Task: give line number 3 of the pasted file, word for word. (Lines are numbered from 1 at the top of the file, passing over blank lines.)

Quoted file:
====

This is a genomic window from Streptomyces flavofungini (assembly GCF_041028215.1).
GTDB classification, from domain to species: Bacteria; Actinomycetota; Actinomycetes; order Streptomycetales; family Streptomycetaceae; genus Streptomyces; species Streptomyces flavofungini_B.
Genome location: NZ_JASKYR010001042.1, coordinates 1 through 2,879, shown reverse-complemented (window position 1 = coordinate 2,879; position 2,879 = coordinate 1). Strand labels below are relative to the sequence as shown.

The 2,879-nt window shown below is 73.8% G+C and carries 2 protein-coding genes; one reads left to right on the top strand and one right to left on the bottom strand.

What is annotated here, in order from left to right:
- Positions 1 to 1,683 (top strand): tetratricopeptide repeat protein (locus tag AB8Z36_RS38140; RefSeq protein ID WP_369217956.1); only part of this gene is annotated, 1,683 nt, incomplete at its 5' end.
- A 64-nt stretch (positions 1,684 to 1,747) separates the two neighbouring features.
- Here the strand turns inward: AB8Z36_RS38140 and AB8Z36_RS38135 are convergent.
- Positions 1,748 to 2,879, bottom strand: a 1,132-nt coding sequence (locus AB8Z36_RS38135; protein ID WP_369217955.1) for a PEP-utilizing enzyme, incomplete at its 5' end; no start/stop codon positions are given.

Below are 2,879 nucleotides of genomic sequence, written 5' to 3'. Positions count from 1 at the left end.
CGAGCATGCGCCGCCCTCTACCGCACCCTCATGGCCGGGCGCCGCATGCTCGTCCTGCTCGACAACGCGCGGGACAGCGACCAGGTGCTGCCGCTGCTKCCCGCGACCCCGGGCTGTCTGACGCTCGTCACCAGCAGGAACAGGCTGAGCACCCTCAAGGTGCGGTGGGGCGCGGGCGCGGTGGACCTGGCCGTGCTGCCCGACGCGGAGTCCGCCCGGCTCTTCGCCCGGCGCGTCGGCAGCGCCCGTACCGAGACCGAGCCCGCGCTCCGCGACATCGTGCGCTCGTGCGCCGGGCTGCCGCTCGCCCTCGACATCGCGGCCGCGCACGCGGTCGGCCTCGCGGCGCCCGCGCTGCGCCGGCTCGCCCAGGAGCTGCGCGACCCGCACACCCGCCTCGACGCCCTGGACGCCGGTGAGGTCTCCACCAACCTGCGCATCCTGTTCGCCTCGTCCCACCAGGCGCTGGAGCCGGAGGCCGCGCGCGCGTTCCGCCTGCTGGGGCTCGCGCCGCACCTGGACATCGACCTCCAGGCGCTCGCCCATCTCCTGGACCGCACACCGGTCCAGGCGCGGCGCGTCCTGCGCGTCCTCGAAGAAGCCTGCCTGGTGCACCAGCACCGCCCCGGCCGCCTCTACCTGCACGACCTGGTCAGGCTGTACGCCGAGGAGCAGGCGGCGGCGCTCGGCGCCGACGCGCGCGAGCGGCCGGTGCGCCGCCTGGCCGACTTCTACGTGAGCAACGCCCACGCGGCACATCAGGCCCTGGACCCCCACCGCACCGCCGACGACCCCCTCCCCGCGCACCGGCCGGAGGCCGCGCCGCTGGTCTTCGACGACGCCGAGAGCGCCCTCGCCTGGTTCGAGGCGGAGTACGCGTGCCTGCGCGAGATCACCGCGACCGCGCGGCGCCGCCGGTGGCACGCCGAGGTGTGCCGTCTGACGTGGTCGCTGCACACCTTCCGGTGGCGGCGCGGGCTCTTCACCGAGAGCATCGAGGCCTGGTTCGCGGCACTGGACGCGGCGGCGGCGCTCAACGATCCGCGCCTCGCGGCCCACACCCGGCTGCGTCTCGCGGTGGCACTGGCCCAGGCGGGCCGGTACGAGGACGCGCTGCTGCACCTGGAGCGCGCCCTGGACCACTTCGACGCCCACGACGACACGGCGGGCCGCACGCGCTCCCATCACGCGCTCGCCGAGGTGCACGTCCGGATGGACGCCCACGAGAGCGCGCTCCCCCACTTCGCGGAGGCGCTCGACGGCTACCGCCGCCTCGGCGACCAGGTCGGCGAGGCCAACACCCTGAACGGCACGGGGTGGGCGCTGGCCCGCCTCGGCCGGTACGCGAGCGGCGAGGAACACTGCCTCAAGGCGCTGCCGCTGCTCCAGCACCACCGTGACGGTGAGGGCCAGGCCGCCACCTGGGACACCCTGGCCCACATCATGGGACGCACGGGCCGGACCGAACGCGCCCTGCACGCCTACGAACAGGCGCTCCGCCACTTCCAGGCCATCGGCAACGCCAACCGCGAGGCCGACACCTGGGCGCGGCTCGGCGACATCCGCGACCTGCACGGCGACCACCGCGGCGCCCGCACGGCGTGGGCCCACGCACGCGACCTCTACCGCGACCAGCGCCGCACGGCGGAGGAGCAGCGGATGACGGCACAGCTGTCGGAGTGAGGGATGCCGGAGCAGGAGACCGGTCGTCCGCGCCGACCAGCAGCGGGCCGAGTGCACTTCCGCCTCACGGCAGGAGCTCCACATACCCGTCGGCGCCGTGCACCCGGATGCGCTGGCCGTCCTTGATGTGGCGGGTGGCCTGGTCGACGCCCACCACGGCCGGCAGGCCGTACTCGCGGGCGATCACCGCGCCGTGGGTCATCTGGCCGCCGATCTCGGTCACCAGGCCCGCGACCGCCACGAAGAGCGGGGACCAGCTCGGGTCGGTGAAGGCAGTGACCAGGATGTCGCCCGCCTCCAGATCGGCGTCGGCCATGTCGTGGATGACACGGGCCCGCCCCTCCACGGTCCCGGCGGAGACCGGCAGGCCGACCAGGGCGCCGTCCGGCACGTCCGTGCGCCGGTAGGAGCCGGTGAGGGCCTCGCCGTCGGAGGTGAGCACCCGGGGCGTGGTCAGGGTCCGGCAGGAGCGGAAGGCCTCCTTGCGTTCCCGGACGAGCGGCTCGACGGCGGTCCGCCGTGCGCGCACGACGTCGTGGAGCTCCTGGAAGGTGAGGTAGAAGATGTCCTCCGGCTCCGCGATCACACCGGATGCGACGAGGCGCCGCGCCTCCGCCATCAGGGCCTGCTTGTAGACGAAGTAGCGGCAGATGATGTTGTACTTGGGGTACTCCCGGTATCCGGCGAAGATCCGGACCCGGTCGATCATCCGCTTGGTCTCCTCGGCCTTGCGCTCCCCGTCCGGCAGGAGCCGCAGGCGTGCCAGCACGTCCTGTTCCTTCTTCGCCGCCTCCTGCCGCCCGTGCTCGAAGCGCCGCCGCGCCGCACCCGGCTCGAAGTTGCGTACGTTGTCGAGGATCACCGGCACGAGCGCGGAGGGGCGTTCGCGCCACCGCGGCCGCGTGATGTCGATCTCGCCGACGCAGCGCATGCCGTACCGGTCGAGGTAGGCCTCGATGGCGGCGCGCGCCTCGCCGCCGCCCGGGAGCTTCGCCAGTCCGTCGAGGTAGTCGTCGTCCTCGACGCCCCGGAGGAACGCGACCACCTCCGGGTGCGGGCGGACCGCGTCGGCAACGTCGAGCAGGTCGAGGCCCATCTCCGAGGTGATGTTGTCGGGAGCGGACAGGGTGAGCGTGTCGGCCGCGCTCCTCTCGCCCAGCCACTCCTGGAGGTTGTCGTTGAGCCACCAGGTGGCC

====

Genome location: NZ_JASKYR010001042.1, coordinates 1 through 2,879, shown reverse-complemented (window position 1 = coordinate 2,879; position 2,879 = coordinate 1). Strand labels below are relative to the sequence as shown.